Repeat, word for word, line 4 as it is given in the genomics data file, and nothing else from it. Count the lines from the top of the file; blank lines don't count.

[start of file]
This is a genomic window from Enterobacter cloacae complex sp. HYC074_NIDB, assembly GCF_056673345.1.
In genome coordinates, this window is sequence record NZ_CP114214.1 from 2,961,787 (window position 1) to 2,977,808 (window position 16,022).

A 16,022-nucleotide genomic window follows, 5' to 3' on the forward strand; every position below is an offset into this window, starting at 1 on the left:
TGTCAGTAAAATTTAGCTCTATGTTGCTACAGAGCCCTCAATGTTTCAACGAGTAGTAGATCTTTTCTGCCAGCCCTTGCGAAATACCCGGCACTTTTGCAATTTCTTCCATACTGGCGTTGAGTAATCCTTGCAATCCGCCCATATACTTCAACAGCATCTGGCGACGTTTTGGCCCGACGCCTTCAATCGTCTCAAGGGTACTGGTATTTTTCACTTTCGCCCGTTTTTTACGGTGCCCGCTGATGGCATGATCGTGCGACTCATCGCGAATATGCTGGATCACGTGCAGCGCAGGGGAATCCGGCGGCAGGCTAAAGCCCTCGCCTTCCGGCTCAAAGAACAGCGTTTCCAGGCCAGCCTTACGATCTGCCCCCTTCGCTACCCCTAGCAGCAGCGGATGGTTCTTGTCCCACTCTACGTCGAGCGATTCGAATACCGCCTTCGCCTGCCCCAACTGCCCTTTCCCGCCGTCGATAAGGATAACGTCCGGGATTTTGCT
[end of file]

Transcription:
TGTCAGTAAAATTTAGCTCTATGTTGCTACAGAGCCCTCAATGTTTCAACGAGTAGTAGATCTTTTCTGCCAGCCCTTGCGAAATACCCGGCACTTTTGCAATTTCTTCCATACTGGCGTTGAGTAATCCTTGCAATCCGCCCATATACTTCAACAGCATCTGGCGACGTTTTGGCCCGACGCCTTCAATCGTCTCAAGGGTACTGGTATTTTTCACTTTCGCCCGTTTTTTACGGTGCCCGCTGATGGCATGATCGTGCGACTCATCGCGAATATGCTGGATCACGTGCAGCGCAGGGGAATCCGGCGGCAGGCTAAAGCCCTCGCCTTCCGGCTCAAAGAACAGCGTTTCCAGGCCAGCCTTACGATCTGCCCCCTTCGCTACCCCTAGCAGCAGCGGATGGTTCTTGTCCCACTCTACGTCGAGCGATTCGAATACCGCCTTCGCCTGCCCCAACTGCCCTTTCCCGCCGTCGATAAGGATAACGTCCGGGATTTTGCT